Today’s history lesson comes courtesy of the official Team Nogueira Youtube page and depicts Nogueira’s second professional fight, which took place all the way back in October of 1999. He was a younger Minotauro, a faster Minotauro, a Minotauro who had no idea of the horrors that awaited him in his life’s pursuit. Despite holding a 13 pound weight advantage (or as Tim Sylvia would call it “no weight advantage”), Nog’s opponent, Nate Schroeder, similarly had no idea that he would be stepping into the cage against a future legend of the sport and human boa constrictor. The result was as you’d expect: Nogueira by armbar in under two minutes. Sorry, I forgot to mention the obligatory **SPOILER ALERT**.

Nogueira would win his next four fights (before bumping into Dan Henderson at the 1999 King of Kings Tournament Semifinal), eventually sign with Pride, and yadda yadda yadda LEGEND. To his credit, Schroeder would go on to compile an 11-10 record in MMA, including a notable victory over Paul Buentello and a lone UFC appearance at UFC 26: Ultimate Field of Dreams. He would end up tapping to the strikes of Ian Freeman in the second round of said octagon appearance, but hey, what the hell have any of YOU done with YOUR lives?

-J. Jones

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Classic Fight: Antonio Rodrigo Nogueira and Fabricio Werdum Clash for the First Time at ‘Pride: Critical Countdown Absolute’

These days, UFC on FUEL cards are like that son in the family who shows up to Thanksgiving dinner bragging about the “big shot writing job” he got for a “legitimate mixed martial arts publication,” which is to say that no one ever really notices them or pays them any mind until they are forced to deal with them face-to-face. For instance, did any of you realize that UFC on FUEL 10 goes down this Saturday and features not only the finals of TUF: Brazil 2 but a rematch between coaches Antonio Rodrigo Nogueira and Fabricio Werdum? Neither did I, and being aware of upcoming MMA events is, like, half of what my big shot writing job entails.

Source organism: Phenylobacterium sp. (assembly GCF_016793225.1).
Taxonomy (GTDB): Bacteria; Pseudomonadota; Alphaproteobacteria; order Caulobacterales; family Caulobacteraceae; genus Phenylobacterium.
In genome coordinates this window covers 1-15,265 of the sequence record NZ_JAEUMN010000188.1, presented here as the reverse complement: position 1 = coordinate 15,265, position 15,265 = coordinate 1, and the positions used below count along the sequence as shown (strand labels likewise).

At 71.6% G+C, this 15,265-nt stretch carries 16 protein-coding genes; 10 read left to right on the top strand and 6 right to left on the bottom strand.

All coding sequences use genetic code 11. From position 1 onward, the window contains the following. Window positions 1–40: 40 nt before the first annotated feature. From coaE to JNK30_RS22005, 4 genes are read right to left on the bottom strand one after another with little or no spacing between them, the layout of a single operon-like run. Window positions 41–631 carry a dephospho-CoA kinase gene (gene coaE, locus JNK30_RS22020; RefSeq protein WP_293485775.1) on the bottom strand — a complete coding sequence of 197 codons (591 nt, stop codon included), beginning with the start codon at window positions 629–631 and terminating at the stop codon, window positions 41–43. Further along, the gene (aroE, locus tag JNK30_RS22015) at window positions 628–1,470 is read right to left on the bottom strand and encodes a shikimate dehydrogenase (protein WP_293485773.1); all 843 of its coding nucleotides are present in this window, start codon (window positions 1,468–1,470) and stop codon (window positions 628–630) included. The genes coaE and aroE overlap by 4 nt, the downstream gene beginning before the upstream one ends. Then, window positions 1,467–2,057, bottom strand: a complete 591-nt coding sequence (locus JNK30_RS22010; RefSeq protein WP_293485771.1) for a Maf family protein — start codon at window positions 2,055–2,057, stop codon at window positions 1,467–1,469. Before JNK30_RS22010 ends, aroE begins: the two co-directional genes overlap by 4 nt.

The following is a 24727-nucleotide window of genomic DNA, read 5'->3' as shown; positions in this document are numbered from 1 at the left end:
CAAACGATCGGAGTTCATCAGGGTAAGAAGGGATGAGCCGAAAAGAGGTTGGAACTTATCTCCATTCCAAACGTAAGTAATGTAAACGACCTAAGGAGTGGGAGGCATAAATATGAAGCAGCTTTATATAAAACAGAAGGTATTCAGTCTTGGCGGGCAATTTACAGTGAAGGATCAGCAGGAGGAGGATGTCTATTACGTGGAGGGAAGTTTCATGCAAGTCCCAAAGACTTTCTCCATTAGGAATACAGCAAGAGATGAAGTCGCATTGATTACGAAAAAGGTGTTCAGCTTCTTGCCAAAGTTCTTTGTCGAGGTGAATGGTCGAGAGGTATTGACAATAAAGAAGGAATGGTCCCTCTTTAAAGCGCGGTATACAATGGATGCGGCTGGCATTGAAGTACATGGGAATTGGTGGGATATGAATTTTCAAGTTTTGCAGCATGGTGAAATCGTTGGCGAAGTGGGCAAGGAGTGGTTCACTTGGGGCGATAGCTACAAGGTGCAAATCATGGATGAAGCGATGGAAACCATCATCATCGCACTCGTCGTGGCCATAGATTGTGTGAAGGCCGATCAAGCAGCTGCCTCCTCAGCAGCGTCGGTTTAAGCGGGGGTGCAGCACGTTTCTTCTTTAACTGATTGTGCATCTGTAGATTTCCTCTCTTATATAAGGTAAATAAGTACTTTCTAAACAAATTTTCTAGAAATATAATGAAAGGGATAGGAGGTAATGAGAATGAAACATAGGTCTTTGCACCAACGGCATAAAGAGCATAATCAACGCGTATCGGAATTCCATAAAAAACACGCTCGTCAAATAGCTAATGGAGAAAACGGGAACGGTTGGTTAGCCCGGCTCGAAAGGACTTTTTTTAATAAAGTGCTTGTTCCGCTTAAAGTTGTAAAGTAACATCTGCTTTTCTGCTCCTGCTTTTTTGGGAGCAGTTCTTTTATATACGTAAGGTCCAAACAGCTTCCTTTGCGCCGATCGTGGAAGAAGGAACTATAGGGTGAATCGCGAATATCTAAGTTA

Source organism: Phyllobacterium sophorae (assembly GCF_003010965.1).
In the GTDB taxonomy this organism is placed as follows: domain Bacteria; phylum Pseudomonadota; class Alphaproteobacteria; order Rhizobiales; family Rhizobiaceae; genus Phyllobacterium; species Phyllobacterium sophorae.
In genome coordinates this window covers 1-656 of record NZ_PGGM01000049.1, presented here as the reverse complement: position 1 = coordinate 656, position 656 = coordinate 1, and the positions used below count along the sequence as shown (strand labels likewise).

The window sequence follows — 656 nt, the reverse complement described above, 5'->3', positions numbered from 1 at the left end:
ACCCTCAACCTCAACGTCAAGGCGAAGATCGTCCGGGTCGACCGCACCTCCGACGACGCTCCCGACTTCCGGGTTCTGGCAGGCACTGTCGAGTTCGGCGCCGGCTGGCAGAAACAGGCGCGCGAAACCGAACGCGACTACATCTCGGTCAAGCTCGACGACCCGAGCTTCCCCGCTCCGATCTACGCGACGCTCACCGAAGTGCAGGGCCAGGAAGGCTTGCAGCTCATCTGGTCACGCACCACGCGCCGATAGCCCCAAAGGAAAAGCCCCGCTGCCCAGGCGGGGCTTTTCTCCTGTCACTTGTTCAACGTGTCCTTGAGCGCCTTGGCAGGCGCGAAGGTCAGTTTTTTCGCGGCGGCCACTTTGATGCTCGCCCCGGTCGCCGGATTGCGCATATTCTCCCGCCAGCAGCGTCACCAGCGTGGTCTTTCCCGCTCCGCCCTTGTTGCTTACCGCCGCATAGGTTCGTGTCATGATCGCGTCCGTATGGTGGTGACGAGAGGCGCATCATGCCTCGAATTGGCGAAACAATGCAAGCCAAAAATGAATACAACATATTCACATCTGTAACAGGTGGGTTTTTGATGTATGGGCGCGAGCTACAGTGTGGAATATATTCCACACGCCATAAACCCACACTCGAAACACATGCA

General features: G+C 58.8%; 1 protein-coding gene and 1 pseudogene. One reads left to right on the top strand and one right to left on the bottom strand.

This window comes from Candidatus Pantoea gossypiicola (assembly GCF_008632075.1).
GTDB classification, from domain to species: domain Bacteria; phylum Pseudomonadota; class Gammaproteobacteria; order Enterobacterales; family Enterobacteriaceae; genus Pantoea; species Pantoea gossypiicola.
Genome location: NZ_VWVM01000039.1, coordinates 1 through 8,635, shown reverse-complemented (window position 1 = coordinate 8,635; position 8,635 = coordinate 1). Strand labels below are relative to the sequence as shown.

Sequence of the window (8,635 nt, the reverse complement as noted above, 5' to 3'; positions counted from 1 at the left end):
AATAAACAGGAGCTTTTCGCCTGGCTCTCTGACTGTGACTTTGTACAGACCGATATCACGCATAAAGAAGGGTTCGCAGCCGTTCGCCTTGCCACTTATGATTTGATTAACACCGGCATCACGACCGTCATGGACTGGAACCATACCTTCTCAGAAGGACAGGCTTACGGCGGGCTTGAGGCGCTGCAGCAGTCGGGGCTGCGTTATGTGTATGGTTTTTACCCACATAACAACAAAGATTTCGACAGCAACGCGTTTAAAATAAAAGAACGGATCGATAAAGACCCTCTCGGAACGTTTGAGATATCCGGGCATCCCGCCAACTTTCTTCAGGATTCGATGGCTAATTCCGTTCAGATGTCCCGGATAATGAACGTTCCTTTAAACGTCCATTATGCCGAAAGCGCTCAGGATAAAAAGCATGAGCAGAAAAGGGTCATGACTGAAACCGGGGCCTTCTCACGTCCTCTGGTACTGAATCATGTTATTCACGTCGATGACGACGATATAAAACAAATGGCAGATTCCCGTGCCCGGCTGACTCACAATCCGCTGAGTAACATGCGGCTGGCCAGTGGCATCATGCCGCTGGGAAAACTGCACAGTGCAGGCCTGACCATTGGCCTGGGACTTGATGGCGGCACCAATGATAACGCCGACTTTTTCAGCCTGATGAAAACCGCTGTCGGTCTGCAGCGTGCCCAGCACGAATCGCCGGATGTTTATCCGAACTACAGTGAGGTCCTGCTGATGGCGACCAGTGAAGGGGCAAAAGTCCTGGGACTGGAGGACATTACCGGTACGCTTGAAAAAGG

Anyway, in an effort to stir up some last-minute interest for the event, the fine folks over at FUEL TV have made the first meeting between Big Nog and “Vai Cavalo” available for viewing. The fight originally went down at Pride: Critical Countdown Absolute Fun Time Bang-Bang! (part of that title might be stolen from the Japanese laundromat across the street from me) and constituted the quarterfinals of the 2006 Pride Openweight Grand Prix. In a hard fought battle between two of the sport’s best grapplers, Nogueira emerged victorious by way of unanimous decision.

However, Werdum’s career resurgence in the UFC has convinced oddsmakers that Big Nog will enjoy no such victory when the two clash this weekend. Will Nogueira prove us all wrong once again? Tune in this Saturday starting at 8 p.m. EST to find out.

-J. Jones

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25 Stupid Things That MMA Fans Used to Believe


(“It’ll never happen, ladies. Now go back to the kitchen and make me an eight-sided sandwich.” / Image via CagePotato’s Facebook page, which you should all follow immediately.)

By the CagePotato.com Staff

They were undeniable truths — until suddenly, they weren’t. Check out our latest list below, and ask yourself: What do I believe now that will turn out to be utter bullshit someday?

1. Alistair Overeem will become the UFC heavyweight champion in less than a year.

(Photo via Esther Lin/MMAFighting.com)

2. There’s no way a boxer could ever beat a mixed martial artist under MMA rules.

3. Rickson’s record is 400-0. No, seriously.
 

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Could the First International Version of The Ultimate Fighter Already Be on the Verge of Cancellation?